This week, Canada legalizes Cannabis and stores all over the country will soon open their doors to sales of a multi-billion dollar product. And what’s more, the list of products for marketers and brands to profit from is seemingly endless.

Cannabis infused gummies, beef jerky, brownies (ok we’ve known about those for a while) even cannabis infused lip balm or perfume.

Yes, since California’s Prop. 64 passed (the Adult Use of Marijuana Act “AUMA”) on November 8th 2016, dollar signs started appearing in some very hazy bloodshot eyes.

With the “green tide” washing over Canadian shores today, what does this mean for marketers and drinks marketers especially?

Let’s take a look…


While Canada legalizes cannabis just today, medical marijuana has been legal in California for over the last two decades. This full legalization in the state is the checkered flag for the now rapidly growing cannabis industry.

Marijuana is legal to some extent in 30 states in the US and is also available for recreational use in Uruguay too.

It’s also being decriminalized and is widely available in places like the Netherlands and Spain. Counties like Lebanon are currently legalizing marijuana farming in an effort to boost their economy.


“Canada fully legalizing marijuana for adult use is a historic moment that the whole world should celebrate”

Daniel Yi, a spokesman for MedMen – California-based marijuana dispensary


Legal status of recreational cannabis across the world
Legal status of recreational cannabis across the world BLUE =Legal
ORANGE = Illegal but decriminalized
PINK = Illegal but often unenforced
RED = Illegal


When weed became legalised (somewhat) in the States, sales erupted. There’s a joke here about sales being high but let’s not go there. 

Apparently the industry took $16 billion in sales in 2017. For reference, total alcoholic beverage sales in the US amounted to approximately $223.2 billion in 2016.

So in it’s first year, and despite being not made federally legal, compared to the total alcoholic beverage sales (that’s beer, wine, cocktails, everything) weed sales collected are 7.1% of alcohol sales in the US.

In terms of how it’s growing, a report titled “US Legal Cannabis: Driving $40 Billion Economic Output” by Arcview Market Research, in partnership with BDS Analytics states:


“The total economic output from legal cannabis will grow 150% from $16 billion in 2017 to $40 billion by 2021.”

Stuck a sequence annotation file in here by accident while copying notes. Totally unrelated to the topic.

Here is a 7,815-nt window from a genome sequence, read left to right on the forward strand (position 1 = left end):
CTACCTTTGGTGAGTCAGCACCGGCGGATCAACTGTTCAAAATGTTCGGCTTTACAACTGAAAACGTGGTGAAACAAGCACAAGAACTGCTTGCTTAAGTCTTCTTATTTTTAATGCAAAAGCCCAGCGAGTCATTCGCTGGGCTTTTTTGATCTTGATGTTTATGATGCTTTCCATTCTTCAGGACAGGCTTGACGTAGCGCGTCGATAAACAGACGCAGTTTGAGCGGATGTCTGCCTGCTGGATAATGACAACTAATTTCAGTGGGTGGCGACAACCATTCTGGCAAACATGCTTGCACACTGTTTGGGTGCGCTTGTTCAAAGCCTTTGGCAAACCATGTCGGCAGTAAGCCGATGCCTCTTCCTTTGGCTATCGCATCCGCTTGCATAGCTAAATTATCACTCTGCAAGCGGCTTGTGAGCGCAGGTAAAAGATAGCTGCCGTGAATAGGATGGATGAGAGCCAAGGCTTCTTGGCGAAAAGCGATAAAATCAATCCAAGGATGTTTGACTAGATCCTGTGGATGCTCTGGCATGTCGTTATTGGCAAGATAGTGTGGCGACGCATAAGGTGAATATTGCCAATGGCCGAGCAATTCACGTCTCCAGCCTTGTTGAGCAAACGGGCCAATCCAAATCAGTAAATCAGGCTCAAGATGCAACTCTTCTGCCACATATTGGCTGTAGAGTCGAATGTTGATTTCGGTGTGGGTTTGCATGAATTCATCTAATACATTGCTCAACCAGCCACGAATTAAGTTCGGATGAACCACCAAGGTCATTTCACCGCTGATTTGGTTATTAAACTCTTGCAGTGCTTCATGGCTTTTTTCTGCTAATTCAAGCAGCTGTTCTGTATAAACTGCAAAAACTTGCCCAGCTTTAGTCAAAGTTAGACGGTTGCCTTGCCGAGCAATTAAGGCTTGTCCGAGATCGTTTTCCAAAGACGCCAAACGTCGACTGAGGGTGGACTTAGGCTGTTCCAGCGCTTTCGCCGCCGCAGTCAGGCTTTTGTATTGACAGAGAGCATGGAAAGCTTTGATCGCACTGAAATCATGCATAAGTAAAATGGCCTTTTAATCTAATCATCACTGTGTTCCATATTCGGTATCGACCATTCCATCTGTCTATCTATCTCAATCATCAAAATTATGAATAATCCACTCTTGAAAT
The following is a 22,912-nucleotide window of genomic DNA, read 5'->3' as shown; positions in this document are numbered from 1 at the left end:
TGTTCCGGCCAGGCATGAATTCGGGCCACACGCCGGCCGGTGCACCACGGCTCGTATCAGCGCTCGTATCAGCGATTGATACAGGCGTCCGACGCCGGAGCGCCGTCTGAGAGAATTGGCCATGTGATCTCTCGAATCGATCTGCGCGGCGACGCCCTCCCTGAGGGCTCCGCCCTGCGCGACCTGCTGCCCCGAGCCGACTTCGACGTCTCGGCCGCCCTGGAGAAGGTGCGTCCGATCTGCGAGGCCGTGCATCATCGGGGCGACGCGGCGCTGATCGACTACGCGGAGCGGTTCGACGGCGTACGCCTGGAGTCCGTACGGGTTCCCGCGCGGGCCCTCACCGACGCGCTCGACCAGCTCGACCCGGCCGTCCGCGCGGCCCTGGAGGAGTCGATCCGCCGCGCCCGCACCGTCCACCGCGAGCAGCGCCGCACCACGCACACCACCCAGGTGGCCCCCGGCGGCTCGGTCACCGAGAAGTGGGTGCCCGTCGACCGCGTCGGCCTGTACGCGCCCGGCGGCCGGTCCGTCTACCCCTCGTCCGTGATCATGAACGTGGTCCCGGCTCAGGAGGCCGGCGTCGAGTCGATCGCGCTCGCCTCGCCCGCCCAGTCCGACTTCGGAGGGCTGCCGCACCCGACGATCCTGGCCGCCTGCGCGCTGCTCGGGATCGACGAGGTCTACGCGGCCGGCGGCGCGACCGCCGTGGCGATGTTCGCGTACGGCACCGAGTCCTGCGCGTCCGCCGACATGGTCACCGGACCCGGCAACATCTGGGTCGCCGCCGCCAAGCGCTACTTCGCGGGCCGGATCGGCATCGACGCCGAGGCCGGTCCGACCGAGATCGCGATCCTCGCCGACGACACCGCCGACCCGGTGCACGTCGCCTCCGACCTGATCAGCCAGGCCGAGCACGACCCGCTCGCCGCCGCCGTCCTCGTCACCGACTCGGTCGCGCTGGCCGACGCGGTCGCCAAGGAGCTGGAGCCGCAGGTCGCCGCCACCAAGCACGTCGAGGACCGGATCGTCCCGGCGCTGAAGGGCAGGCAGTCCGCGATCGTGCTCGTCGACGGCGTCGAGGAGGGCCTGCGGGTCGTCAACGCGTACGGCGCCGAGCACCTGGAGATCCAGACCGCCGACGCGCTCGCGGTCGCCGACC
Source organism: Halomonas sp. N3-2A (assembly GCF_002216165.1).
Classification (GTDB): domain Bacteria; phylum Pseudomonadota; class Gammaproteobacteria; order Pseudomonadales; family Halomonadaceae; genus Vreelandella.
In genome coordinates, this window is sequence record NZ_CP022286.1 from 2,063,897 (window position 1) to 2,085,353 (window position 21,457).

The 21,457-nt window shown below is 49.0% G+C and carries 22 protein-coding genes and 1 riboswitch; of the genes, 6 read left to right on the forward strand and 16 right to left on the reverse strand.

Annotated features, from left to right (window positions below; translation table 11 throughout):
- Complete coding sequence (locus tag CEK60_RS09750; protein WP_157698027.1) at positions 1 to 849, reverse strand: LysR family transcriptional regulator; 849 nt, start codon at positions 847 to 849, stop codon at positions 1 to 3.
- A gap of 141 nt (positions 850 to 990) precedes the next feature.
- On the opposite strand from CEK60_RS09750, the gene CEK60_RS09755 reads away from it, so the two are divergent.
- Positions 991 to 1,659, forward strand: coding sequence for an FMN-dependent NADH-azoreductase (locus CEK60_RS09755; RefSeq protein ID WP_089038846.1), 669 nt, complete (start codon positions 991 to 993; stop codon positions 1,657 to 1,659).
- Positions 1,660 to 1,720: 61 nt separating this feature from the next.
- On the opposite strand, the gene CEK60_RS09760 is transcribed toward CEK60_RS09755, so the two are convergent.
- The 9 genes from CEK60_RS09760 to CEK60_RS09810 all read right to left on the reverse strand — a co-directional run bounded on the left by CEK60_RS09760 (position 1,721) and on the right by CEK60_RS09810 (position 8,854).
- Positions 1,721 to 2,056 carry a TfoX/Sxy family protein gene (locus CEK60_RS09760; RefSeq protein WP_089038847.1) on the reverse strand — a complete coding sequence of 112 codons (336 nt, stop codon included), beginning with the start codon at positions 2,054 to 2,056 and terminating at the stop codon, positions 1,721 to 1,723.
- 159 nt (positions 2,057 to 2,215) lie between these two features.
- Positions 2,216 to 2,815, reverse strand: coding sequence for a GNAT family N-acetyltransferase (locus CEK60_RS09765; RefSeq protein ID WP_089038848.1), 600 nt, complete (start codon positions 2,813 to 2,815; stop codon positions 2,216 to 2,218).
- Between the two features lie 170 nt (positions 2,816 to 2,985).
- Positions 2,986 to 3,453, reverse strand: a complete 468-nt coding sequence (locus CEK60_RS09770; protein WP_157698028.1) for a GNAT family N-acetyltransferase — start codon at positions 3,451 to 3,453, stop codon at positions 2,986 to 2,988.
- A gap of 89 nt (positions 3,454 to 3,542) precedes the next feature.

Now us folks in drinks marketing are quick to jump on a hot trend, especially when numbers like the above are in play.

Even drinks giants Coke said in a statement last month that it is “closely watching” the growth of CBD, as an ingredient in what it called “functional wellness beverages”.

Constellation Brands, the maker of Corona beer, Svedka vodka and Casa Noble tequila, announced last month that it is investing an additional $4 billion in the Canadian cannabis company Canopy Growth.

Lagunitas was the first brewery to launch a cannabis infused drink earlier this year, using THC (the bit which causes the high) not just CBD (that part which kind of just chills you out).

Whilst technically a beer, labelled as a ‘cannabis infused hoppy sparkling water’ it’s clear the company know’s what’s up. I’ll be going into further detail on this particular venture in another article coming out soon…

As for categories besides beer, there’s Cannawine now on the market – running under the promises of no hangovers, something sure to win over a portion of the alcohol market.


In 1969 a Gallop poll showed 12% of Americans favored legalisation, rising to 64% now in 2018. To quote Jon Oliver:


“Marijuana is just something we’ve all gradually decided is OK, like Mark Wahlberg as a serious actor”


Staunch Republicans and even Christian groups from both sides of politics in the US are slowly coming over to the green side, now that the law deems it ok. This rapid normalisation is something alcohol marketers need to be taking notes on.